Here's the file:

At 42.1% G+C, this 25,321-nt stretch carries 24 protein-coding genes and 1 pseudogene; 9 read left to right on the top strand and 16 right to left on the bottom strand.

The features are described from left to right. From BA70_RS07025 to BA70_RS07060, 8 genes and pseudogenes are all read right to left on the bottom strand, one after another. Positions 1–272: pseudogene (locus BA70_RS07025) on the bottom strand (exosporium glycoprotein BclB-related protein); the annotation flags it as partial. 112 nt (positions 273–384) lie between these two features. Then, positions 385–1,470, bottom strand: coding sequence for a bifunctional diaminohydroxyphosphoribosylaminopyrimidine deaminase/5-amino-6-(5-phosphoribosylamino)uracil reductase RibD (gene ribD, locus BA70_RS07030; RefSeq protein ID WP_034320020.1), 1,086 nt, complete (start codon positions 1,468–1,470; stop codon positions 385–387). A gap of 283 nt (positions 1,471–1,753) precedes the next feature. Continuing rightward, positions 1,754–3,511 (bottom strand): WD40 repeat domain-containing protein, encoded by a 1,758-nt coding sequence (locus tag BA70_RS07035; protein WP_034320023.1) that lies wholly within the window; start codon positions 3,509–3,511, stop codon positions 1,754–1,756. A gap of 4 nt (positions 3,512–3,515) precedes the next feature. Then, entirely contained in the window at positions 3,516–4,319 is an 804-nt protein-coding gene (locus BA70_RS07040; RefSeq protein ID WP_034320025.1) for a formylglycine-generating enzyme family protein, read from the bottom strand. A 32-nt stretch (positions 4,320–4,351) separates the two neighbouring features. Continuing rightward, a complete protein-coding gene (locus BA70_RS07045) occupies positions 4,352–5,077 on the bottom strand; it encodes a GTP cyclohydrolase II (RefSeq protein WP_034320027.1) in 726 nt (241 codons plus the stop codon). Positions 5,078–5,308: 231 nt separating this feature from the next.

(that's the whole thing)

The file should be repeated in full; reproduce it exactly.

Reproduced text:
At 42.1% G+C, this 25,321-nt stretch carries 24 protein-coding genes and 1 pseudogene; 9 read left to right on the top strand and 16 right to left on the bottom strand.

The features are described from left to right. From BA70_RS07025 to BA70_RS07060, 8 genes and pseudogenes are all read right to left on the bottom strand, one after another. Positions 1–272: pseudogene (locus BA70_RS07025) on the bottom strand (exosporium glycoprotein BclB-related protein); the annotation flags it as partial. 112 nt (positions 273–384) lie between these two features. Then, positions 385–1,470, bottom strand: coding sequence for a bifunctional diaminohydroxyphosphoribosylaminopyrimidine deaminase/5-amino-6-(5-phosphoribosylamino)uracil reductase RibD (gene ribD, locus BA70_RS07030; RefSeq protein ID WP_034320020.1), 1,086 nt, complete (start codon positions 1,468–1,470; stop codon positions 385–387). A gap of 283 nt (positions 1,471–1,753) precedes the next feature. Continuing rightward, positions 1,754–3,511 (bottom strand): WD40 repeat domain-containing protein, encoded by a 1,758-nt coding sequence (locus tag BA70_RS07035; protein WP_034320023.1) that lies wholly within the window; start codon positions 3,509–3,511, stop codon positions 1,754–1,756. A gap of 4 nt (positions 3,512–3,515) precedes the next feature. Then, entirely contained in the window at positions 3,516–4,319 is an 804-nt protein-coding gene (locus BA70_RS07040; RefSeq protein ID WP_034320025.1) for a formylglycine-generating enzyme family protein, read from the bottom strand. A 32-nt stretch (positions 4,320–4,351) separates the two neighbouring features. Continuing rightward, a complete protein-coding gene (locus BA70_RS07045) occupies positions 4,352–5,077 on the bottom strand; it encodes a GTP cyclohydrolase II (RefSeq protein WP_034320027.1) in 726 nt (241 codons plus the stop codon). Positions 5,078–5,308: 231 nt separating this feature from the next.